The younger Wood's greatest achievement is the Crescent, a block away from the Circus. At the time it was built, it was on the edge of town and faced out into the countryside. Started in 1767 and finished in 1774, the Crescent contains 30 houses or, at least, 30 house facades, but some of the houses have been combined on the interior. When building the Crescent, the buyers of the homes purchased a section of the front and then built their house behind the facade, which means the Crescent is uniformly sweeping in front but has a varied and irregular back.

Aerial view of the Crescent in Bath. Note the irregular backs of the homes, contrasting with the uniform front.
The facade of the Crescent is simpler than the Circus, with only Ionic columns and no friezes or other statuary. It is widely considered to be one of the best examples of Georgian architecture and has been imitated in various cities across England.

The Crescent under rehab in Bath
Several of the houses were undergoing rehab when we visited.
Crescent in Bath, England
Can you spot Kate and Jackson in this photo? (Good luck.)
At the center of the Crescent, behind the red construction (and the green shrubbery somehow allowed to overwhelm the facade), is the Royal Crescent Hotel. If you're pretty and smile nicely like me {Ed.'s note: It assuredly was not for Brian, but rather for Kate.}, they'll let you walk through and peek into the back of the crescent and perhaps stop for some tea.

Interior of the Royal Crescent Hotel
Inside the Royal Crescent Hotel.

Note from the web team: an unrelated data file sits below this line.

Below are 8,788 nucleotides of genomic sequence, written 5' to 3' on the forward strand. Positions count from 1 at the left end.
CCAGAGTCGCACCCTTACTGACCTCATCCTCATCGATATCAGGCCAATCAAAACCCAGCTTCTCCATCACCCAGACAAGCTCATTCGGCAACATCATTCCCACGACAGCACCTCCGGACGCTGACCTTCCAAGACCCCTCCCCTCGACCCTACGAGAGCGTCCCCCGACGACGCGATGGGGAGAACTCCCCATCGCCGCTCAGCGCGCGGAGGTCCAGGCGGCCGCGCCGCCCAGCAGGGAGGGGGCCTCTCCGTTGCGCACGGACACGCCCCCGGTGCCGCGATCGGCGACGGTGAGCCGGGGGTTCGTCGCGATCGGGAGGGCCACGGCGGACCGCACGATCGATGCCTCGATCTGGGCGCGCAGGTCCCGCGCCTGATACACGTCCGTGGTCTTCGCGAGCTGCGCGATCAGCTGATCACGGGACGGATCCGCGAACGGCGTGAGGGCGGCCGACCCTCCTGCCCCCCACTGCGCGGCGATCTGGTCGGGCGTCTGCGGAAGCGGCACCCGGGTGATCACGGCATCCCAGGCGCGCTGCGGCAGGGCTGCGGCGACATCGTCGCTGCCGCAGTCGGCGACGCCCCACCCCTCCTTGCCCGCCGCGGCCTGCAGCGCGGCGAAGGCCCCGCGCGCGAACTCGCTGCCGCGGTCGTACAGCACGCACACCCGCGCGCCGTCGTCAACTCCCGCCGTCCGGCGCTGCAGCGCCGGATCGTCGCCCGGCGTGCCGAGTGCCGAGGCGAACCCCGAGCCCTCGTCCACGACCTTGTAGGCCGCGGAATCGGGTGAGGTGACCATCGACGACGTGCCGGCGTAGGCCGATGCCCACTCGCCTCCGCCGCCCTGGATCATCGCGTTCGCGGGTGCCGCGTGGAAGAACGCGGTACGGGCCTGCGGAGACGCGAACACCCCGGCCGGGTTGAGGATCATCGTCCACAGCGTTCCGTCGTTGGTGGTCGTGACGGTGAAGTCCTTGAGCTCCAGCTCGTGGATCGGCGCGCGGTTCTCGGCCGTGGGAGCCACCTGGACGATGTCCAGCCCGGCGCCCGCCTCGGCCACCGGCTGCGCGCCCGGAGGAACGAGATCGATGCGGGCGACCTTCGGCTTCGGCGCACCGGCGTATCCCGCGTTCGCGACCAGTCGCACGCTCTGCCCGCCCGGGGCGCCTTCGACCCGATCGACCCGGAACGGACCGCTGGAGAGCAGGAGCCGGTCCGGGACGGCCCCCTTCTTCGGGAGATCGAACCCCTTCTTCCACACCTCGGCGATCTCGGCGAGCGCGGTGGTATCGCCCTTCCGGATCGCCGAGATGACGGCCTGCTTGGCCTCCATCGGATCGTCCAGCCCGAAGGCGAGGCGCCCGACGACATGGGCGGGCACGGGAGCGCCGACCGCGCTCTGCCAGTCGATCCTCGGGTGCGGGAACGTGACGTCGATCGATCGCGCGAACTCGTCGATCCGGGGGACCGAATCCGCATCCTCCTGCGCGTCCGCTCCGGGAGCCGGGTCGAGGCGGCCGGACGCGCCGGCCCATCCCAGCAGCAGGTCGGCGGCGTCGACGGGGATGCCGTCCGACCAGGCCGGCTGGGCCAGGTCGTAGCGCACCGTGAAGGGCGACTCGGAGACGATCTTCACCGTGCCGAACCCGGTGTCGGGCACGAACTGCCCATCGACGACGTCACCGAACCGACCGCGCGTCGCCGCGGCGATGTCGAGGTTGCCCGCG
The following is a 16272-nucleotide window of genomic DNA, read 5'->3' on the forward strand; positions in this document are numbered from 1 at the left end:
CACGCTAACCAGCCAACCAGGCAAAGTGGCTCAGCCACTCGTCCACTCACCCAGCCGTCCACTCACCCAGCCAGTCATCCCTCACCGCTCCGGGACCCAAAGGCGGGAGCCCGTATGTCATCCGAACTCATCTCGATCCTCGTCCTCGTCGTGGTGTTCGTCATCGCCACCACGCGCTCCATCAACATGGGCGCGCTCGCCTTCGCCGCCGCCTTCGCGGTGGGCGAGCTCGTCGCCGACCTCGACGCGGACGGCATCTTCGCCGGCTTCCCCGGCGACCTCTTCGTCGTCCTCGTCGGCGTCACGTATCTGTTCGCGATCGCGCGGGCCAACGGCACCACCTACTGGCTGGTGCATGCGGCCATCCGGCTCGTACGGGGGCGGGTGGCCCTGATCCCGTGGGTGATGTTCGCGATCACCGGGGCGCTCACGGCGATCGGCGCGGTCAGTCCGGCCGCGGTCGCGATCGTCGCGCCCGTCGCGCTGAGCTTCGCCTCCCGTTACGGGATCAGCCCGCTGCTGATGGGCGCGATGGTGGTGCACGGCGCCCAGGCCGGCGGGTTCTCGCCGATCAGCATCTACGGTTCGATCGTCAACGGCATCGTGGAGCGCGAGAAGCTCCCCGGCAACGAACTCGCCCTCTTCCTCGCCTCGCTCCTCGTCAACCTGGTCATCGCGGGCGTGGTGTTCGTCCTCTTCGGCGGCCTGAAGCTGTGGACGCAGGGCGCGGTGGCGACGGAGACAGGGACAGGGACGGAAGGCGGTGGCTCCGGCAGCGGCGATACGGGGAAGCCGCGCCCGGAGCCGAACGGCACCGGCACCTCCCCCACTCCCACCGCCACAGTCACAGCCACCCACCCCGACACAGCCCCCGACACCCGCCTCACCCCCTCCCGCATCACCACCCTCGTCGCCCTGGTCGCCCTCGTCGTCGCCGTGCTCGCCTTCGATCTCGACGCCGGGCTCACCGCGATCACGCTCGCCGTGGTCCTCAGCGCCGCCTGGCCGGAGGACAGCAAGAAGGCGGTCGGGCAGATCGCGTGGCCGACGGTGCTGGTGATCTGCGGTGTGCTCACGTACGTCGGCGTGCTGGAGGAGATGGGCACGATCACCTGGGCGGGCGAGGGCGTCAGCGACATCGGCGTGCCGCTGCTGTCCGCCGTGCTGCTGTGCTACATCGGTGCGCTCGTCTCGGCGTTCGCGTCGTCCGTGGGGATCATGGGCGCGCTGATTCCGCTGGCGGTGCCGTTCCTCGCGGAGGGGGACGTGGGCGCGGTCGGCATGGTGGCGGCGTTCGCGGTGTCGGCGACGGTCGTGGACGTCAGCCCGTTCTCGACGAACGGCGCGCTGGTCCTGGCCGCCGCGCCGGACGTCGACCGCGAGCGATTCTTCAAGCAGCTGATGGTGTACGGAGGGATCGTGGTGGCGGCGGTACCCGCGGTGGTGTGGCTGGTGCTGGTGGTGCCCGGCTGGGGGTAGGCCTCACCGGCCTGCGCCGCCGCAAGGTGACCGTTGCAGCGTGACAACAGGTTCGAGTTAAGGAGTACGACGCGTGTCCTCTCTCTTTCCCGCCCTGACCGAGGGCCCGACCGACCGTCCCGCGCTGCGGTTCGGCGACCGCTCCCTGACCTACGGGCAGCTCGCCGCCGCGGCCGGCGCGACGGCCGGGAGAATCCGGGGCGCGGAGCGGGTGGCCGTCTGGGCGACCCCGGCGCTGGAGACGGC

Rear view of the Royal Crescent Hotel
A view of the garden/restaurant seating. The rear of the Royal Crescent Hotel is in the background.
Tourist-site cat
Behind the hotel, one of the many tourist-site cats we encountered in southwest England.
Unlike the inward-facing Circus and other sites designed by Wood, the Elder, the younger Wood designed the Crescent to be open and outward-facing. An expansive lawn fades downhill from the Crescent and is now much used as a spot for picnics or pickup football matches.

Upper lawn of the Crescent, above the "ha-ha" wall
The upper part of the lawn is reserved for the homeowners on the Crescent. They're not that welcoming to the hoi polloi.
Dividing the upper and lower lawns is a "ha-ha" wall. From the lower side of the lawn, the ground slopes down into a ditch, with a stone retaining wall holding up the upper lawn. The wall is invisible from the Crescent, leaving an illusion of an uninterrupted lawn. Even from the lower lawn the wall is hard to see until you get fairly close. In times past, the ditch was steeper and the wall was higher. It had good use for when sheep and other livestock might graze on the lower lawn, but were prevented by the wall from munching on the upper lawn and getting too close to the houses. Not coincidentally, the wall kept peasants and other lesser folk from visiting.

Ha-ha wall of the Crescent in Bath
Jackson giggled a "ha-ha" at the wall, trying to climb it and throwing a ball onto the forbidden land.
We visited the Crescent at least three times during our weekend stay in Bath. It was only a couple of blocks from our bed and breakfast, and the jovial open space was great for burning off toddler energy. Jackson even helped organize the grass clippings.

Playing on the lawn of the Crescent
I crush them! Kaboom!
Grass clippings
More must be added to this magnificent pile.

Next post will move us into Bath's modern era.